In honor of Walker Percy’s 100th Birthday Anniversary, proposals addressing any topic or area celebrating Walker Percy’s life, his fiction, or his non-fiction are welcome. Send 300-word abstracts, brief bio, and A/V requirements to Dr. Karey Perkins, University of South Carolina - Beaufort, at both firstname.lastname@example.org and email@example.com by June 7.
Much of Walker Percy’s fiction and non-fiction writing is social commentary. At least two novels - Love in the Ruins and The Thanatos Syndrome - may be called dystopian or post-apocalyptic. His numerous essays on race relations, on secular materialism, on misguided “self-help” books in a postmodern world seem to indicate that he suspected 20th century America was a dystopia itself. Additionally, Walker Percy’s personal life included social action in his local community and through the Catholic Church. Proposals addressing the SAMLA 88 theme "Utopia/Dystopia: Whose Paradise Is It?" in Walker Percy’s fiction, non-fiction, or life are welcome. Send 300-word abstracts, brief bio, and A/V requirements to Dr.
Alternately celebrated and pilloried, mother figures have been assigned contradictory roles throughout the histories of English-speaking societies. Reflecting the power structures and conflicts of their times, they have been portrayed as pillars of society, providing material and emotional security, and models of sacrifice, or vilified for failing to perpetuate the expected values of individual responsibility and self-control. Nearly a century after winning political emancipation and almost half a century after the historic struggles for sexual emancipation—which yielded unequal results from one country to another—, women in all segments of society in the USA, the Republic of Ireland, the United Kingdom and the Commonwealth are still regard
The University of Virginia's College at Wise’s Medieval-Renaissance Conference is pleased to accept abstracts for our thirtieth conference. The conference is an open event that promotes scholarly discussion in all disciplines of Medieval and Renaissance studies. Papers by undergraduates covering any area of medieval and renaissance studies—including literature, language, history, philosophy, science, pedagogy, and the arts—are welcome. Abstracts for papers should be around 300 words in length and should be accompanied by a brief letter of recommendation from a faculty sponsor (the latter can be mailed or emailed separately). A branch campus of the University of Virginia, the University of Virginia’s College at Wise is a public four-year liberal arts c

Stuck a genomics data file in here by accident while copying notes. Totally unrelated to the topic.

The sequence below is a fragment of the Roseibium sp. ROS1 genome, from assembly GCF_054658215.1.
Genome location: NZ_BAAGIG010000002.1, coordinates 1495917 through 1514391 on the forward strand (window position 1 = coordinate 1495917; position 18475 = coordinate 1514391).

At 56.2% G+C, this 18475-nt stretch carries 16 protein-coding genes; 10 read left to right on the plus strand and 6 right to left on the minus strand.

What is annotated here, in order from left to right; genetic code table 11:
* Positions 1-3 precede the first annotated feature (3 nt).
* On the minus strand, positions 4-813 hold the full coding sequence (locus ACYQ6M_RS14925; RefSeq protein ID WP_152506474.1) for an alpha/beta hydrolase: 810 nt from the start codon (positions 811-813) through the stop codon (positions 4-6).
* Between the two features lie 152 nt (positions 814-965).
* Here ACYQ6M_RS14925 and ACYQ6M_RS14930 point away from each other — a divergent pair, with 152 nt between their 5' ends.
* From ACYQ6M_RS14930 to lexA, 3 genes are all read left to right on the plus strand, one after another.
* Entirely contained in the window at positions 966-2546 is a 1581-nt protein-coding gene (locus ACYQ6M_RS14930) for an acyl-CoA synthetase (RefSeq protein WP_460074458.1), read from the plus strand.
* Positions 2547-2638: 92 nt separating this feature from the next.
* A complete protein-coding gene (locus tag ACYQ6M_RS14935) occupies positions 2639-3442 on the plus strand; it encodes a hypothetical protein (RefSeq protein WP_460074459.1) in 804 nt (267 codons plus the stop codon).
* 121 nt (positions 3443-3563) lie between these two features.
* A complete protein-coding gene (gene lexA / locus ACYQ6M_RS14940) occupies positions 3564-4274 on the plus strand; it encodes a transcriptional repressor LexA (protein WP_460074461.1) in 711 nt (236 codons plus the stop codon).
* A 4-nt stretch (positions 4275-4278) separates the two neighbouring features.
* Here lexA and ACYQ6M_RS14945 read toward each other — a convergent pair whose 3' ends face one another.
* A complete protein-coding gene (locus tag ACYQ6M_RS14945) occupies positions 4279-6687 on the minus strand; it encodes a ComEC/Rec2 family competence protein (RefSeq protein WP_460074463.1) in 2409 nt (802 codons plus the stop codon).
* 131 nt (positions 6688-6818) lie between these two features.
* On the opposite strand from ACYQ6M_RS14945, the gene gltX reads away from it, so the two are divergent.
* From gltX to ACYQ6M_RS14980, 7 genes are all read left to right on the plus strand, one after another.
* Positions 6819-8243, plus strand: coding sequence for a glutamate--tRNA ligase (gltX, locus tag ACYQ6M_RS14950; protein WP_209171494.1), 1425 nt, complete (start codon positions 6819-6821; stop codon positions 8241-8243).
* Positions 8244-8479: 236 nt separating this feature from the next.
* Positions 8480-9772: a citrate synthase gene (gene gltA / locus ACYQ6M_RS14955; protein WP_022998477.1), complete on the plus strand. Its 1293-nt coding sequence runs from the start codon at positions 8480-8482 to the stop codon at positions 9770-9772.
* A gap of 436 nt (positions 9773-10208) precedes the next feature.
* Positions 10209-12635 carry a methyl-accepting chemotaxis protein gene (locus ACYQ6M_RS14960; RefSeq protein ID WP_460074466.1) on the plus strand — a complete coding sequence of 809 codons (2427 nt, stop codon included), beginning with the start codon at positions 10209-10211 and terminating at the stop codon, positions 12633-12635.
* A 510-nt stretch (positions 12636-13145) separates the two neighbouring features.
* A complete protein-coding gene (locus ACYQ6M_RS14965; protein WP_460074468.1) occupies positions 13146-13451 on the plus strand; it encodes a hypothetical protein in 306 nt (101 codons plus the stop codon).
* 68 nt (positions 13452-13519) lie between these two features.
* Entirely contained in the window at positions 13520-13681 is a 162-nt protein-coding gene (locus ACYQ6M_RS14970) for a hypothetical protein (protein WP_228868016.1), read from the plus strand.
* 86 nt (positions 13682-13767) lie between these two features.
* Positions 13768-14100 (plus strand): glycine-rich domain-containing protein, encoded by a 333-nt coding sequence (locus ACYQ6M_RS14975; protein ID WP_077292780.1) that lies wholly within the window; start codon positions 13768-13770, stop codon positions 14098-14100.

I am interested in collecting essays that explore religious belief and practice in contemporary young adult fiction (written after 2001). There are several questions that each chapter will address: How are the religious experiences of teenagers expressed in contemporary young adult literature? What is the relationship between the characters’ religious beliefs/values and their interactions with parents, their friends, their schools, and their societies (real and fantastic)? How do young adult authors use religious texts, traditions, and beliefs to add layers of meaning to their characters, settings, and plots? How does contemporary young adult literature place itself into the larger conversation regarding the postsecular?
This panel seeks proposals which address works (artistic, literary, historical, etc.) at the intersection of Catholicism and witchcraft (demons, devils, witches, magic, etc.) between 1500 and 1700 in England and/or Continental Europe. Of particular interest are works which link witchcraft and Catholicism; critique governmental or religious responses to witchcraft and/or Catholicism; and/or representations in literature or drama which compare witchcraft and/or Catholicism.
George IV fined Leigh Hunt, the Editor, £100 for publishing Lord Byron’s anonymous satire, “The Vision of Judgment,” in their new independent journal, “The Liberal,” about George III not exactly having gone to heaven in 1823. Earlier, on September 3, 1811, Byron wrote in a letter to Hodgson, a friend, “I will have nothing to do with your immortality; we are miserable enough in this life, without the absurdity of speculating upon another. If men are to live, why die at all? And if they die, why disturb the sweet and sound sleep that ‘knows no waking’?...
Are there really no Sundays west of St. Louis and is there no god west of Fort Smith? Representing a set of assumptions about the American Character, progress, law, order, and the conquest of nature, conflicts concerning the ideal and themes of redemption figure prominently in Westerns. On the Western’s frontier, figures of power and subversion abound—lawmen and outlaws, gamblers and gunmen, cavalry wives and soiled doves, the Indian chiefs and buffalo scouts.
Abstracts are invited for a proposed series of sessions on the body and spiritual experience in Europe 1500-1700, intended for the next Renaissance Society of America meeting (30 March–1 April 2017, Chicago). Possible questions might include: In what ways does biblical reading shape understanding of the relationship between physical and spiritual matter? Which body parts or material processes are implicated in spiritual experience?
The Piety and Politics of Women’s Food Practices in a Changing South Asia
This book will explore issues related to gender, religion, work and identity in South Asia through the lens of food practices. Food has powerful discursive and ritual value across South Asian cultures and of course occupies an important place in the everyday lives of women across the class spectrum. It therefore offers a unique window into issues of gender difference, religious power, cultural identity, and social change in all South Asian communities and religious traditions—Hinduism, Islam, Buddhism, Sikhism, and others.